Tuesday, January 26, 2010

Switching to Eliminite in Montana

Many of our Montana customers had property that was previously approved with a competing wastewater treatment system but decided that it was in their best interest to switch the system shown on their plans to Eliminite. Quite a few of these owners were told by the distributors of the competing systems that they had no other option and were required to install the system as shown on the plans. This is not true. In fact, the process is really quite simple. In many Montana Counties all that is required is that the swap be noted on the "As-Built" drawings. In other words, no advance permitting is required at all and the owner is free to select Eliminite in place of the other units. I will be posting a list of counties where this rule applies. In the other counties, MDEQ has implemented a simple procedure for completing the swap. I have done this for many clients and it only involves a short application, lot layout sketch, and administrative fee of about $200.00. The process takes 10 days or less. MDEQ decided to streamline the process for making the switch because so many people want to install a different wastewater treatment unit than the one their engineers decided to show on the plans. So what does this mean to you?

Everyone is looking to save some money these days and Eliminite will provide relief from other high priced Level 2 systems. You benefit from our local manufacture and use of local materials. If you are planning to install a system we can almost always save you money. In fact, even on single family residential applications, Eliminite can save you several thousand dollars over our competition. We also give you the option of selecting your own installation contractor and O&M provider. This means you will not be held hostage by a manufacturer to use their installer and pay their maintenance prices.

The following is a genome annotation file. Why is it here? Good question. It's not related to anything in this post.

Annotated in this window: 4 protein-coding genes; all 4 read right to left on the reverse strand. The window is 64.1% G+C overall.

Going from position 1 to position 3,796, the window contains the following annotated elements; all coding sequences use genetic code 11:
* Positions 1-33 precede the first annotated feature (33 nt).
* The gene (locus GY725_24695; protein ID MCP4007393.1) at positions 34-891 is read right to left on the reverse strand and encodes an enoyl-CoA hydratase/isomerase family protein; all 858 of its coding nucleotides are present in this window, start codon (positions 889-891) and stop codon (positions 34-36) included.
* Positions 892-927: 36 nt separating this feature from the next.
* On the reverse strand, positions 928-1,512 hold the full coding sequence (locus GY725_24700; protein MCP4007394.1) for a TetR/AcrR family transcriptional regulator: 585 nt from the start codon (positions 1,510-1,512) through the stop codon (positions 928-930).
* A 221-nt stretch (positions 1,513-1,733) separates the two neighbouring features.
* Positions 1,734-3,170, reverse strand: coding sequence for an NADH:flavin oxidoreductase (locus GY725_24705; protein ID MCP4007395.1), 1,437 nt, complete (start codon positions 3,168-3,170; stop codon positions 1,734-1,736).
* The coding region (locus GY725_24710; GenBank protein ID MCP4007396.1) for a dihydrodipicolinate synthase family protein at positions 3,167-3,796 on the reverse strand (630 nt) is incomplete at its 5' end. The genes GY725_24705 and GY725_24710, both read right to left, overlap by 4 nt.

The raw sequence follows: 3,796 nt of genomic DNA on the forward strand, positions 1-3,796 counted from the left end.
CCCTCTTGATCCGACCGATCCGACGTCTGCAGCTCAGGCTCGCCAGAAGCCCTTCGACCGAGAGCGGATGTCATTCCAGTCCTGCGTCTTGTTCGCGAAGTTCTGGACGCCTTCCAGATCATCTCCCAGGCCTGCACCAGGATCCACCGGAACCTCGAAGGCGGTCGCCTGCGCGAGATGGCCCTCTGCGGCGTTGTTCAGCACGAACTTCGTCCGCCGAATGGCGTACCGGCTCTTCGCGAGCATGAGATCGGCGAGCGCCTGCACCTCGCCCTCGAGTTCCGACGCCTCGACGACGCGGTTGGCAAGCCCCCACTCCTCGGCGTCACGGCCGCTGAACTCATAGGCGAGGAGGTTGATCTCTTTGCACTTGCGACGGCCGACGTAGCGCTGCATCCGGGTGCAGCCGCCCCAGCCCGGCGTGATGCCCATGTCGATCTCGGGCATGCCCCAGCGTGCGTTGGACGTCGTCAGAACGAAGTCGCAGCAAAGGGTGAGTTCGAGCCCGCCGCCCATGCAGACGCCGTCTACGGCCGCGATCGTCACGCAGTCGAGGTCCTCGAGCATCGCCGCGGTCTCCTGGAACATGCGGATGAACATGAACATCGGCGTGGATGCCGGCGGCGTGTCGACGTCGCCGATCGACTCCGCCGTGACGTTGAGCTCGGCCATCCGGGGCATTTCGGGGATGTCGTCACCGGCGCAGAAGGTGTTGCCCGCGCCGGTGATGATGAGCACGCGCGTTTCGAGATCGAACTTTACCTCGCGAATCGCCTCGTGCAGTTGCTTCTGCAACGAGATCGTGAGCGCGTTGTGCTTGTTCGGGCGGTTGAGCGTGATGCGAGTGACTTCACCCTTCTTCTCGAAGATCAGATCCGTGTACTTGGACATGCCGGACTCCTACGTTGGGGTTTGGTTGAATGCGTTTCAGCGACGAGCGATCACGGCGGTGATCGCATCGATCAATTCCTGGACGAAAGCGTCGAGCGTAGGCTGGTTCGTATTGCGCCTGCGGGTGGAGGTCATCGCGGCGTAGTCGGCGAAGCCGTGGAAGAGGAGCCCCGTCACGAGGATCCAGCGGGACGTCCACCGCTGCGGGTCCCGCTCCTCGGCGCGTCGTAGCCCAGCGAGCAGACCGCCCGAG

If you are an engineer, your clients will appreciate your effort to save them money and provide their clients with more choice. Plus, the people who buy lots in the communities you are designing will like the smaller, less obtrusive footprint of Eliminite as well as our less invasive maintenance procedures.

I also must tell you that this procedure works both ways; you may also swap an Eliminite for a competing system in the same manner I discussed above. Honestly, this almost never happens because when people compare advanced treatment systems they will almost always choose to go with Eliminite because we offer the end user so many more advantages, features and significantly lower cost.

Monday, January 18, 2010

This goes in the "I told you so" file

I have taken an excerpt from this newspaper article.  This is what I mean about the decentralized field....so much of it looks like a joke.  And, while the story below is amusing, it represents a real problem in this industry.  When you finish reading, give me a call and I can tell you why stupid problems like the one below do not occur with Eliminite. 

But, Kennedy's real concern is that his failed non-conventional septic system left him with about seven tons of toxic peat moss.

Peat moss is used as a natural filter in some non-conventional septic systems, Burton said. In Kennedy's case, the peat moss became saturated with waste, causing his septic system to fail and the peat moss to develop pathogens. Kennedy was instructed to shut off his septic system and remove the seven tons of toxic peat moss from the property; however, LCSA, waste management or the health department is not equipped to dispose of the pathogenic material.

Until Kennedy finds a disposal location-he mentioned a site in North Carolina-that will accept his dump-truckload of toxic peat moss, he has to pay $350 every few weeks to pump and haul the sewage and effluent off his property. Since June, Kennedy said he has spent close to $2,000.

"I'm really interested in getting rid of this stuff, and getting my system to where it needs to be, but I can't seem to go anywhere with it," he said during Monday's meeting.

The way to neutralize the contaminated peat moss, Chief of Environmental Health Alan Brewer said Monday, is to spread it across a parcel of land, treat it with lime and let it "bake" in the sun for a period of time. Supervisor Jim Burton (I-Blue Ridge) suggested LCSA attempt such treatment, but Supervisor Bruce Tulloch (R-Potomac) said Loudouners wouldn't tolerate the smell.
"If treated with lime, it won't smell," Burton said.
"Then let's use your front lawn," Tulloch countered.